Too late for a ‘Church of the Poor’?
AT THE 1991 Second Plenary Council of the Philippines (PCP II), the Catholic Church opted wholeheartedly to be the first national church in the world to become a Church of the Poor. Ten years later, the Church had to admit that its effort had failed. Teodoro Bacani, bishop emeritus of Novaliches, wrote a few years later that the Church had thus missed its historic destiny.
This commentary uses the writings of Bishop Bacani (especially an article titled “Church of the Poor: The Church in the Philippines’ Reception of Vatican II” that appeared on the East Asian Pastoral Institute website in 2005). Through these works, we looked more deeply into the Church’s 1991 decision and its subsequent failure to carry through and become the Church of the Poor. Did the delegates of PCP II have a limited understanding of the concept “Church of the Poor”? Has the Philippines suffered in any way because of the Church’s failure back then? Will we have another chance to become a Church of the Poor? Finally, is becoming a Church of the Poor an essential, sine qua non requisite for the formation of a just, democratic, compassionate and prosperous country for all peoples of all religions?
After Vatican Council II, Bishop Bacani pointed out, concern for the poor and poverty moved from Rome to Latin America, to Medellin in 1968 where Blessed Paul VI was present, and to Puebla in 1978 with Saint John Paul II presiding. The Theology of Liberation flowered in Latin America. The phrase “Church of the Poor” used by Saint John XXIII on the eve of Vatican II became a reality in much of the continent.
Meanwhile there was martial law in the Philippines. Thousands of young people, for Christian or ideological reasons or both, devoted their lives to national liberation. People here were deeply influenced by literature on the Church of the Poor that came from Latin America.
No one was truly surprised, therefore, when PCP II announced in its final message: “As we approach the year 2000, Christ bids this community—the laity, religious and clergy of the Catholic Church in the Philippines—to be a Church of the Poor.”
Ten years later the delegates, as we mentioned above, returned to Manila and agreed the Church had largely failed in its efforts to be such a Church.
We wish to have answers, even limited ones, to the questions raised above. Did the delegates to PCP II have in mind a Church of the Poor different from the one understood in Latin America in those days and from Pope Francis’ Church of the Poor? It seems so. The delegates saw the Church of the Poor primarily as a place where rich and poor Catholics could meet, pray together, get to know each other and help each other. Bishop Bacani selected the following quotes from the documents of PCP II.
When the Church in the Philippines becomes truly the Church of the Poor, the poor will feel at home in her, and will participate actively, as equal to others, in her life and mission, a sign and instrument for the unity of the whole Filipino nation.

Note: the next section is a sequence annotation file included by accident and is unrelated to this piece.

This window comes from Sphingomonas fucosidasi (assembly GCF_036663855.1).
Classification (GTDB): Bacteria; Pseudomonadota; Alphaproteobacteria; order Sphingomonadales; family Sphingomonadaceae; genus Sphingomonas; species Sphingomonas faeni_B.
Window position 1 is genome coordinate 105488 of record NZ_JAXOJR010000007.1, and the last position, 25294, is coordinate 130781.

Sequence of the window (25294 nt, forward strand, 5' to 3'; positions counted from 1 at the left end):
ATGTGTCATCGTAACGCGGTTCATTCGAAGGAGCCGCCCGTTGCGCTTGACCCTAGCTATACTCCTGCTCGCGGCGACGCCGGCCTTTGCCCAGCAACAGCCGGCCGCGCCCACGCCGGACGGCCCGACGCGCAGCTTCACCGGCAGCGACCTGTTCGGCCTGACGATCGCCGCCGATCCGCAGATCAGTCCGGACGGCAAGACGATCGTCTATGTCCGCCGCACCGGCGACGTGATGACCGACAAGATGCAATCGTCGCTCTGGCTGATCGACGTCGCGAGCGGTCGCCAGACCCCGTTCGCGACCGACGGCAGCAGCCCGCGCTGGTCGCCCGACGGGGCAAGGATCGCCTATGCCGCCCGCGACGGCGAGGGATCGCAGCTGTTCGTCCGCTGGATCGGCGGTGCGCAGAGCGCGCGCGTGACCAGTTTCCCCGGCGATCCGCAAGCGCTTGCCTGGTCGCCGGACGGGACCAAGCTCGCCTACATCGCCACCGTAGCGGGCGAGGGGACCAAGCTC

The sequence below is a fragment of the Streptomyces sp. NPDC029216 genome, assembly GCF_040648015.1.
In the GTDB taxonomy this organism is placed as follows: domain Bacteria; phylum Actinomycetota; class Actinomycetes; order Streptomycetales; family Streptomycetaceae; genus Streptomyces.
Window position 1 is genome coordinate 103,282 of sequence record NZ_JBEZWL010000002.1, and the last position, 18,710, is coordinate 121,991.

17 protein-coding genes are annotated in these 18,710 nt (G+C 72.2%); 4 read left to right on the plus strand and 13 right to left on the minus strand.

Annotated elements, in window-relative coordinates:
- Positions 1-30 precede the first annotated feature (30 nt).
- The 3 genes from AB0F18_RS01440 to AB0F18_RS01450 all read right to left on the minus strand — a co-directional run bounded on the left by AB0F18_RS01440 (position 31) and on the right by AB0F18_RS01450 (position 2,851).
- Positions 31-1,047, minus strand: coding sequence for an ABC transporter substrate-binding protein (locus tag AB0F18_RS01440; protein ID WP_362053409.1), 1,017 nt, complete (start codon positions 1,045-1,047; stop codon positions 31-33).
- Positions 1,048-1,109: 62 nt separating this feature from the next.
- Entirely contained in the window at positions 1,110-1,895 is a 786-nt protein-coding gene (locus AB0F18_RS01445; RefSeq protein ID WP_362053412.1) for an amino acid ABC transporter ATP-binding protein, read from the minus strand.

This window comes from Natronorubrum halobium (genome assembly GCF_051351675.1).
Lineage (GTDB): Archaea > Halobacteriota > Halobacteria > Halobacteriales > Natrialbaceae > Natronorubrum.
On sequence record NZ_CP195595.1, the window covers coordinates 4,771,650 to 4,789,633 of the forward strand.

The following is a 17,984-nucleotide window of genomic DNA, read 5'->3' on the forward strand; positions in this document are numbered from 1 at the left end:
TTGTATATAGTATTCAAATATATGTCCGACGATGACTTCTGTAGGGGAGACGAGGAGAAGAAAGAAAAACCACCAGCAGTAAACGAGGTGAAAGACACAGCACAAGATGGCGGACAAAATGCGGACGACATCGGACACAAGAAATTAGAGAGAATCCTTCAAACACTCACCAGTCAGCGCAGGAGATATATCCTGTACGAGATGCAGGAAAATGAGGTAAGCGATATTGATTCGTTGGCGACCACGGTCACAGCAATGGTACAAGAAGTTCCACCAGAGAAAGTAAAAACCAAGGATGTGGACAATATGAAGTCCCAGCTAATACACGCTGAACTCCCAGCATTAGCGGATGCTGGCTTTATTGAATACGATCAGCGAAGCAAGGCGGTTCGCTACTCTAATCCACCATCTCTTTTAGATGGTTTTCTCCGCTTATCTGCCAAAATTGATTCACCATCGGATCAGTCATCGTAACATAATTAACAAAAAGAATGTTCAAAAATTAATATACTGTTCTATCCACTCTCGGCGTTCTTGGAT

The Church of the Poor will practice solidarity with the poor. “It will collaborate with the poor themselves and with others to lift up the poor from their poverty.”
We do not see in the selections any hint of Pope Francis’ passion, any hint that the gangrene of corruption has attacked our whole civilization, or any hint of the Theology of Liberation. Maybe the Church of the Poor can only take root in a society that knows it is rotten with corruption and greed. The Philippines in 1991-2001 was at peace. The economy was improving.
Did the delegates believe that the problems existing between rich and poor would disappear if Catholics knew each other and cared for one another? Pope Francis sees people’s organizations solving their problems through confrontation with the powerful, with the help of their committed allies, including rich people.
The PCP II had an excellent assembly of lay leaders, but it was still a formal hierarchic effort. Maybe the forming of a Church of the Poor only happens where priests and bishops run head-on into suffering and into determined poor people in moments of violence. Such a church grows incrementally. Think of Blessed Oscar Romero, Jesuit Fr. Rutilio Grande and the peasants of El Salvador.
Could things have been different if the delegates and the whole Church had achieved what they promised? They would have come at least part of the way to being the Church of the Poor. As a result there would be less suffering among the poor. Much would remain to be done, as Pope Francis points out in his encyclicals. Maybe the violence done to the poor must reach deeper into the Church, to its priests and bishops.
Will the Philippine Church have another chance to become the Church of the Poor? Isn’t that what the Pope is doing, that is, inviting us in his struggle for justice, dignity and compassion?
Historically the Church has looked to the powerful to make the changes needed in society. After Vatican II and the development of the Church of the Poor concept in Latin America, it is clear the poor themselves must play the main role in bringing about change. Pope Francis said to the leaders of popular movements in Bolivia last July 10: “You, the lowly, the exploited, the poor and underprivileged can do and are doing a lot. I would even say that the future of humanity is in great measure in your own hands.”
To many working with the poor, the country will not see solutions to its economic and social problems until that liberating work is supported by a Church of the Poor.
Denis Murphy works with the Urban Poor Associates (firstname.lastname@example.org).